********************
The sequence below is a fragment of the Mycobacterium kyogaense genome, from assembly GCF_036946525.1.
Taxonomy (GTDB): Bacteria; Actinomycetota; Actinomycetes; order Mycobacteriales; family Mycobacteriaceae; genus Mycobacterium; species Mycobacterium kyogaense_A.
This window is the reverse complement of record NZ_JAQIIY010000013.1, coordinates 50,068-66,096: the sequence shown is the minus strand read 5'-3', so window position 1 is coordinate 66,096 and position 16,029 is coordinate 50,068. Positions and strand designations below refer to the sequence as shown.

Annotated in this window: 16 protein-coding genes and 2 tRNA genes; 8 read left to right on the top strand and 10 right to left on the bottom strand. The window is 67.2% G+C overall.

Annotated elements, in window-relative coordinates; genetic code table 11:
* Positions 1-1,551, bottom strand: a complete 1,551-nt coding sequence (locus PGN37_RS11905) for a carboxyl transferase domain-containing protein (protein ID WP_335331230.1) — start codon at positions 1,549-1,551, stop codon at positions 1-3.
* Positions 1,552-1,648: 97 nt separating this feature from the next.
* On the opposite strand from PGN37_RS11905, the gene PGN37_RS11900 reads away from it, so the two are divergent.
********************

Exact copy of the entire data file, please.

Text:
The sequence below is a fragment of the Mycobacterium kyogaense genome, from assembly GCF_036946525.1.
Taxonomy (GTDB): Bacteria; Actinomycetota; Actinomycetes; order Mycobacteriales; family Mycobacteriaceae; genus Mycobacterium; species Mycobacterium kyogaense_A.
This window is the reverse complement of record NZ_JAQIIY010000013.1, coordinates 50,068-66,096: the sequence shown is the minus strand read 5'-3', so window position 1 is coordinate 66,096 and position 16,029 is coordinate 50,068. Positions and strand designations below refer to the sequence as shown.

Annotated in this window: 16 protein-coding genes and 2 tRNA genes; 8 read left to right on the top strand and 10 right to left on the bottom strand. The window is 67.2% G+C overall.

Annotated elements, in window-relative coordinates; genetic code table 11:
* Positions 1-1,551, bottom strand: a complete 1,551-nt coding sequence (locus PGN37_RS11905) for a carboxyl transferase domain-containing protein (protein ID WP_335331230.1) — start codon at positions 1,549-1,551, stop codon at positions 1-3.
* Positions 1,552-1,648: 97 nt separating this feature from the next.
* On the opposite strand from PGN37_RS11905, the gene PGN37_RS11900 reads away from it, so the two are divergent.